About AIMLAI (Workshop + Tutorial)
Recent technological advances rely on accurate decision support systems that can be perceived as black boxes due to their overwhelming complexity. This lack of transparency can lead to technical, ethical, legal, and trust issues. For example, if the control module of a self-driving car fails to detect a pedestrian, it becomes crucial to know why the system erred. In other cases, the decision system may reflect unacceptable biases that generate distrust. The General Data Protection Regulation (GDPR), approved by the European Parliament in 2018, suggests that individuals should be able to obtain explanations of the automated decisions made from their data, and to challenge those decisions. All these reasons have propelled research in interpretable and explainable AI/ML. The AIMLAI workshop aims at gathering researchers, experts and professionals, from inside and outside the domain of AI, interested in the topic of interpretable or explainable AI. The workshop encourages interdisciplinary collaborations, with particular emphasis in knowledge management, infovis, human computer interaction and psychology. It also welcomes applied research for use cases where interpretability matters.
AIMLAI envisions to become a discussion venue for the advent of novel interpretable algorithms and explainability modules that mediate the communication between complex ML/AI systems and users.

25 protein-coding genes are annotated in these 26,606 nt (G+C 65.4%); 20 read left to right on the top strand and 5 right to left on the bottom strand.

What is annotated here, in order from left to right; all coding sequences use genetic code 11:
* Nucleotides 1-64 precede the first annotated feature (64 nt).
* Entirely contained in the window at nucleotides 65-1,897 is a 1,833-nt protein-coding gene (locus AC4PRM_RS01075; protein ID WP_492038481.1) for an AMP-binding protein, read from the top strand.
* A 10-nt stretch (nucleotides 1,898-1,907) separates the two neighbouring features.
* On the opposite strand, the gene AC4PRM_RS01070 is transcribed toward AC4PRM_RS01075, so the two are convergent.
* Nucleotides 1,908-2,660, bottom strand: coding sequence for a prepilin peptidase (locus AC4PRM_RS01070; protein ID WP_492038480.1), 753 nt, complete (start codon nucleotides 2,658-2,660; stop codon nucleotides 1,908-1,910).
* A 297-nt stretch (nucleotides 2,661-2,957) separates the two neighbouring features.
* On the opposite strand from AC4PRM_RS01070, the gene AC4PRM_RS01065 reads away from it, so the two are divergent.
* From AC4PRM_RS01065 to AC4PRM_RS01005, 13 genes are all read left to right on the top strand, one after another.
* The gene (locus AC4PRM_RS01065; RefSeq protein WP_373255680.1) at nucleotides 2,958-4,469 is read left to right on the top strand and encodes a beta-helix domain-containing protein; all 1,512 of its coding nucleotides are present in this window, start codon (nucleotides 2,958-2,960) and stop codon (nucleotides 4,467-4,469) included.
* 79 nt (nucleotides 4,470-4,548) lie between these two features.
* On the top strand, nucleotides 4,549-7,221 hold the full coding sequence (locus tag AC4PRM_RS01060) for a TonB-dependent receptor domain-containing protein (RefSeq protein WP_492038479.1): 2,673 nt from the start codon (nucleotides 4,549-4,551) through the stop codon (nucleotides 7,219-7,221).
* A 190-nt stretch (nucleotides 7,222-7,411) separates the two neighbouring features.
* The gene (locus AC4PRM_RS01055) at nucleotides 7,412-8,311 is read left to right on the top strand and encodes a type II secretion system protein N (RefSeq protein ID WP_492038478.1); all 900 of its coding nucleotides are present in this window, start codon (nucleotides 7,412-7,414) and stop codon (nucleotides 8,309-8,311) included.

For this sixth edition we have the pleasure to announce Prof. Mihaela van der Schaar as our keynote speaker. Besides, this year’s edition will put particular emphasis on explainable graph-based machine learning (GraphML), and will therefore feature a tutorial on the topic on September 22nd. The tutorial will cover the latest post-hoc explainability techniques on GNNs (Graph Neural Networks) as well as explainability for models based on knowledge graph embeddings.
Besides the central topic of interpretable algorithms, AIMLAI also puts emphasis on the methodological aspects to measure and evaluate interpretability in ML models and AI algorithms from a user perspective. We provide a non-exhaustive list of topics in the following:
- Interpretability and Explanations in ML
- Supervised and Unsupervised ML
- Explaining recommendation models
- Multimodal explanations
- Interpretable/Explainable GraphML
- Transparency in AI and ML
- Ethical aspects
- Legal aspects
- Fairness issues
- Methodology and formalization of interpretability
- Formal measures of interpretability
- Interpretability/complexity trade-offs
- Methodological guidelines to evaluate interpretability
- User-centric interpretability
- Semantic interpretability: how to add semantics to explanations
- Human-in-the-loop to construct and/or evaluate interpretable models
- Combining of ML models with infovis and man-machine interfaces
While interpretability and explanations for classical supervised learning models are always welcome, ideas on techniques and definitions/formalizations of these concepts in unsupervised learning are particularly welcome.
The accepted papers will be included in a joint Post-Workshop proceeding (Machine Learning and Principles and Practice of Knowledge Discovery in Databases) published by Springer, in 1-2 volumes, organized by focused scope and possibly indexed by WOS. Papers authors will have the possibility to opt-in or opt-out.